"There is no Santa Claus" she jeered. "Even dummies know that!"
My Grandma was not the gushy kind, never had been. I fled to her that day because I knew she would be straight with me. I knew Grandma always told the truth, and I knew that the truth always went down a whole lot easier when swallowed with one of her "world-famous" cinnamon buns. I knew they were world-famous, because Grandma said so. It had to be true.Grandma was home, and the buns were still warm. Between bites, I told her everything. She was ready for me.
"No Santa Claus?" She snorted. "Ridiculous! Don't believe it. That rumor has been going around for years, and it makes me mad, plain mad!! Now, put on your coat, and let's go."
"Go? Go where, Grandma?" I asked. I hadn't even finished my second world-famous cinnamon bun.
"Where" turned out to be Kerby's General Store, the one store in town that had a little bit of just about everything. As we walked through its doors, Grandma handed me ten dollars. That was a bundle in those days.
"Take this money," she said, "and buy something for someone who needs it. I'll wait for you in the car." Then she turned and walked out of Kerby's.
I was only eight years old. I'd often gone shopping with my mother, but never had I shopped for anything all by myself. The store seemed big and crowded, full of people scrambling to finish their Christmas shopping. For a few moments I just stood there confused, clutching that ten-dollar bill, wondering what to buy, and who on earth to buy it for. I thought of everybody I knew: my family, my friends, my neighbours, the kids at school, and the people who went to my church.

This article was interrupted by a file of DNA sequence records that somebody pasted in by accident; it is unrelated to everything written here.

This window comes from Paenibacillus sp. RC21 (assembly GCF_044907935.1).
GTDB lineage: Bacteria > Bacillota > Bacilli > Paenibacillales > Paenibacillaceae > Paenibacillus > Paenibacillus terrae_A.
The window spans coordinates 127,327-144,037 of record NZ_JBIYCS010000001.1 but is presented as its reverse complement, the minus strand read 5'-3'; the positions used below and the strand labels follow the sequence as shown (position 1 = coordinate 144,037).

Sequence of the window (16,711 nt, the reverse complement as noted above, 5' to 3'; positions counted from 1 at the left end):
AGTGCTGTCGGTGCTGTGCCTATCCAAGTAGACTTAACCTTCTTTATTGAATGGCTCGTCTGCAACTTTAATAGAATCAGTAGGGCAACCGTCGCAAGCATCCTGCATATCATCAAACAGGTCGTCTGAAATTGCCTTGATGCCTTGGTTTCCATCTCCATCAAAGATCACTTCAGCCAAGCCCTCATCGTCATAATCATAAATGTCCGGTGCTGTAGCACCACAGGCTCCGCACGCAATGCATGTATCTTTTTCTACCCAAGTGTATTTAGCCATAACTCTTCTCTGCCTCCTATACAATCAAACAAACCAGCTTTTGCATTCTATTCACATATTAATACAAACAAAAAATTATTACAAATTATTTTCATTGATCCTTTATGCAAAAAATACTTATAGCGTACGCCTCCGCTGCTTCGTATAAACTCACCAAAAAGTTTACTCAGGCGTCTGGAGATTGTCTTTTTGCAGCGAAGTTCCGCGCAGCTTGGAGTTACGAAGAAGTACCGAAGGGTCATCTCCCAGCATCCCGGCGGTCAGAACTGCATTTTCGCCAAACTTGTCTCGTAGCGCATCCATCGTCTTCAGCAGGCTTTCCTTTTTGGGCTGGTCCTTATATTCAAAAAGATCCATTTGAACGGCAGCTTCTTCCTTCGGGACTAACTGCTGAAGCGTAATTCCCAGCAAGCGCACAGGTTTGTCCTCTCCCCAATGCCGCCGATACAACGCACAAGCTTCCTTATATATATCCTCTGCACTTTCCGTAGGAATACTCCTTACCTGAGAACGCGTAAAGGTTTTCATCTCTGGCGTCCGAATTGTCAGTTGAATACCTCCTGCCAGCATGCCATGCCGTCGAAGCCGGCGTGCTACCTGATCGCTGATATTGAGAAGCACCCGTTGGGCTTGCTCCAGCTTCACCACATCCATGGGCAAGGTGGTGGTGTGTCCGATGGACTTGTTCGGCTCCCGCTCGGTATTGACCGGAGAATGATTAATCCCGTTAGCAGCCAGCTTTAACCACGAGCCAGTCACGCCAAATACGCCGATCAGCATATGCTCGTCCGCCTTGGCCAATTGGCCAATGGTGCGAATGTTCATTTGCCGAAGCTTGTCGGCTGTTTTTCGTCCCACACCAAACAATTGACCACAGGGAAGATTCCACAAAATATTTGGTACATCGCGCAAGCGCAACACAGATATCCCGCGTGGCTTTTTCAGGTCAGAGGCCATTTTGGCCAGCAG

I was just about thought out, when I suddenly thought of Bobby Decker. He was a kid with bad breath and messy hair, and he sat right behind me in Mrs. Pollock's grade-two class.
Bobby Decker didn't have a coat. I knew that because he never went out to recess during the winter. His mother always wrote a note, telling the teacher that he had a cough, but all we kids knew that Bobby Decker didn't have a cough; he didn't have a good coat. I fingered the ten-dollar bill with growing excitement. I would buy Bobby Decker a coat! I settled on a red corduroy one that had a hood to it. It looked real warm, and he would like that.
"Is this a Christmas present for someone?" the lady behind the counter asked kindly, as I laid my ten dollars down.